Last weekend, Stéphane Dion took to the pages of the National Post to suggest that Canada needs a new voting system. It’s not the first time such suggestions have been made, and it certainly won’t be the last, but that doesn’t make each new suggestion any better than the last, and Dion’s suggestion is certainly problematic.
Dion proposes that Canada adopt what he calls a “P3” voting system – proportional-preferential-personal. The theory is that there would be the same number of ridings, but super-sized to have three to five MPs per riding, which voters would select party preferences by means of preferential ballot, while at the same time choosing one of the candidates put forward by each party. The proposed method of counting is that first seats are apportioned according to the preferential ballot, and those seats are assigned by highest-ranking candidates for those parties.
Dion’s rationale is that this will diminish what he terms the “distortion” effect that seems to concentrate party power in certain regions, making it appear that certain parties hold monopolies in some regions or that they’re absent in others. But we need to remember that these appearances are just that – appearances. They are borne out of flawed readings of election results, and indeed of the way the electoral system actually works currently.
I will remind you that much of this apparent distortion is a result of looking at the national numbers when general elections are in fact 308 individual elections taking place simultaneously, and the distortions are a result of the aggregate. It’s not an accurate reflection of the way in which votes are actually counted, and yet it is a number that we have come to rely upon. It shouldn’t be used as a justification to distort the system to better reflect what is actually a distorted figure. Also, I will remind Dion – and every other proponent of proportional representation – that every vote already counts, and they count equally. To suggest otherwise is not only false but also misleading.
There is no guarantee that the proportional aspect will substantially change the party seat count that this hopes to achieve. Is it frustrating that some parties seem perpetually shut out of certain areas? Sure. But it’s also incumbent upon the parties themselves to ensure that outreach continues, that riding associations respond to the grassroots members and community organisations, and that they connect them to the party’s MPs and ministers or critics that are engaged on the issues that concern the community. That’s the way our system works, and the way our parties are supposed to work. If the party isn’t doing that currently because they feel the area is somehow “hopeless” or “lost” to them, then that’s a problem for the party to solve – not the electoral system.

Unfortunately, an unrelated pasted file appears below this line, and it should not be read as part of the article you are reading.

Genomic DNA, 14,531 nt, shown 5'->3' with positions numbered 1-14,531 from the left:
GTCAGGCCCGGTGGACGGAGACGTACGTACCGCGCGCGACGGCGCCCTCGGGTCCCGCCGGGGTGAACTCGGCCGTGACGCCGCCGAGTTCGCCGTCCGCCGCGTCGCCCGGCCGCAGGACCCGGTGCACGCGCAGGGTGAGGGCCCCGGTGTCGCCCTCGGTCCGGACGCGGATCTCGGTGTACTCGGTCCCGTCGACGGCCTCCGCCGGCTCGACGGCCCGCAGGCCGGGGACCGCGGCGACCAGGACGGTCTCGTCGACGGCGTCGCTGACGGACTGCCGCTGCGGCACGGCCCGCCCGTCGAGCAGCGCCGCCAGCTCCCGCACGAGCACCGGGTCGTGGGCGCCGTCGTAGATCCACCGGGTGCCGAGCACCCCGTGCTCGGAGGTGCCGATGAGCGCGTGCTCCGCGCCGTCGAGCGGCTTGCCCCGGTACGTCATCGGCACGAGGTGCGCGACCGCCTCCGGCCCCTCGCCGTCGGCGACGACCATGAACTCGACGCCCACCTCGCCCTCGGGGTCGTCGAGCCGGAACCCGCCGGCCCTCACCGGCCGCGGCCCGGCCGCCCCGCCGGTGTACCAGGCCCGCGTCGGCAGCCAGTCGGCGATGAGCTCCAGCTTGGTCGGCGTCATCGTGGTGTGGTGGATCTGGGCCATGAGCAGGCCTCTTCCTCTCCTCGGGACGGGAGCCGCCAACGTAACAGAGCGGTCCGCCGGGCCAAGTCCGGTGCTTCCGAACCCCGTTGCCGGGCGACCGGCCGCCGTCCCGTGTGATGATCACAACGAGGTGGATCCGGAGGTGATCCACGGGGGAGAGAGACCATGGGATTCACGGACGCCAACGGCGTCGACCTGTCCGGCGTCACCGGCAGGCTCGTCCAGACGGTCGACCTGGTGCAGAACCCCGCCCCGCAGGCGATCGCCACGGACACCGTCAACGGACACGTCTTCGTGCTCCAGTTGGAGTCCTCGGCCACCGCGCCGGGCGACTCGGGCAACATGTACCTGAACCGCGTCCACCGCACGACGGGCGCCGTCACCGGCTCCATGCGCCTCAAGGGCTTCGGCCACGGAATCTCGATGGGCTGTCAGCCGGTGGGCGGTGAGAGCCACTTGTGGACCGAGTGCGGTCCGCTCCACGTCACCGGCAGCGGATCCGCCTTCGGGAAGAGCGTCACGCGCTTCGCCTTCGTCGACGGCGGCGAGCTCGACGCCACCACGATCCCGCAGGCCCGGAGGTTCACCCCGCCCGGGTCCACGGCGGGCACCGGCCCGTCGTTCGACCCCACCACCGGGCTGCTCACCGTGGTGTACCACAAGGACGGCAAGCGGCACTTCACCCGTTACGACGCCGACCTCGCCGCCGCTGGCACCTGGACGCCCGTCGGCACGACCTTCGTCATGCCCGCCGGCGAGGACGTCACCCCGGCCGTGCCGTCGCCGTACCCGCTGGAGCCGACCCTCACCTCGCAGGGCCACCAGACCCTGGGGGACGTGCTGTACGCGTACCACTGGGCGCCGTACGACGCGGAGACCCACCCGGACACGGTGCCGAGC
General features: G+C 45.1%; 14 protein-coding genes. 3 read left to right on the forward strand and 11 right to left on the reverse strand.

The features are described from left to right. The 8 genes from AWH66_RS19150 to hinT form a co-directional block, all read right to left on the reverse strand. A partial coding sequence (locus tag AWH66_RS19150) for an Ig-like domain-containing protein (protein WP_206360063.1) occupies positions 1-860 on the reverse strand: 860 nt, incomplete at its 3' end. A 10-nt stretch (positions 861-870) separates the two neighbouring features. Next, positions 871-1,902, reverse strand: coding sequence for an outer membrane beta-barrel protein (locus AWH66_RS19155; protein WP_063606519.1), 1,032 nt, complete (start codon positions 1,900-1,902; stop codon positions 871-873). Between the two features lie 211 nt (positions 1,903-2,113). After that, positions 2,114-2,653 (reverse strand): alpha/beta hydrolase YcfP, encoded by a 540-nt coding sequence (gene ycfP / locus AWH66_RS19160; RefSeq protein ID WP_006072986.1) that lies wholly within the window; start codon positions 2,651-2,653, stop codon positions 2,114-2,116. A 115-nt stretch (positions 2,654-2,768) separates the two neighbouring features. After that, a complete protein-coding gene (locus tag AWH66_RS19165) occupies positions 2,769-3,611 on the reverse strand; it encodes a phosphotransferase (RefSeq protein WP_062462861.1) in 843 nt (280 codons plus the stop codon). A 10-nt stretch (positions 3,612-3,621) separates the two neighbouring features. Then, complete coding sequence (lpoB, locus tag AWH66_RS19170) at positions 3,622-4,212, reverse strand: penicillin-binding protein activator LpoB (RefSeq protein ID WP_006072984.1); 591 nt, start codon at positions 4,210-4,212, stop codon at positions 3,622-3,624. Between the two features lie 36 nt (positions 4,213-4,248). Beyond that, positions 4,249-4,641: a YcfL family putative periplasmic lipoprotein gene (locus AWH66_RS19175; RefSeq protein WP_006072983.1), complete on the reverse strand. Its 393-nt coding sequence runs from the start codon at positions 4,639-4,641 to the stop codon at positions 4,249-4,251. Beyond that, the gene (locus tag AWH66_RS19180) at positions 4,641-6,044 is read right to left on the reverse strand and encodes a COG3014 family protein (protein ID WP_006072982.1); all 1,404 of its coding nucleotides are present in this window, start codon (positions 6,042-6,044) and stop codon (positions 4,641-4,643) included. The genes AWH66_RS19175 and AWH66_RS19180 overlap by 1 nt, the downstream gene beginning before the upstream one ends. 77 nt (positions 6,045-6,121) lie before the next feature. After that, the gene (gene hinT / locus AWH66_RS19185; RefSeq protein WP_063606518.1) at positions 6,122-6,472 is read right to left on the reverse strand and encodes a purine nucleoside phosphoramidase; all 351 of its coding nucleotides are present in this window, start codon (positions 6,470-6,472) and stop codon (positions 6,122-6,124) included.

This proposal also seems tone-deaf to the rural and remote realities of many of the ridings in the country. If Dion proposes we keep 308 (or 338, as it will be in the next election) seats, but simply to super-size the ridings to accommodate having multiple members each, it makes the size of many ridings untenable. There are already rural ridings larger than France that a single MP is expected to serve, while combining three to five of these ridings becomes untenable. Imagine having the entire North as one three-member electoral district. It’s an outrageous proposal. It means that major urban centres would have a mere three or four ridings to deal with diverse concerns, and that smaller cities and their unique concerns would be swallowed up entirely in a gigantic rural or hinterland riding. The only way such a proposal would at all be tenable is if it meant substantially increasing the size of the House of Commons, which the Liberals – and Dion in particular – have a stated aversion to. And that’s not what is being proposed.
Dion also believes that this complicated system will reinforce “the level of cooperation that should exist between parties.” And it might also increase the distribution of unicorns to little girls across Canadian households too. That’s a certain amount of wishful thinking considering that there is zero guarantee that the perpetual minority governments that proportional systems produce would either enforce cooperation or stability. In fact, recent history has shown quite the opposite – that parties became even more hyper-partisan because they had to be continually on guard for a potential election. The current political discourse has poisoned the well for coalition governments, and even if one were to happen, it is hard to see how cabinet solidarity and secrecy would be enforced given some of the players involved. Given this reality, I find it hard to take this goal of a system creating and enforcing cooperation seriously.
I will also say that changing the voting system will do nothing to address the more systemic problems of civic literacy and the disengagement that stems from it. In fact, it only serves to complicate the system, which would only serve to frustrate an electorate, which already does not understand the mechanics of a straightforward electoral process. It’s not a solution to any of the problems we actually face, but simply an invitation to create more instead.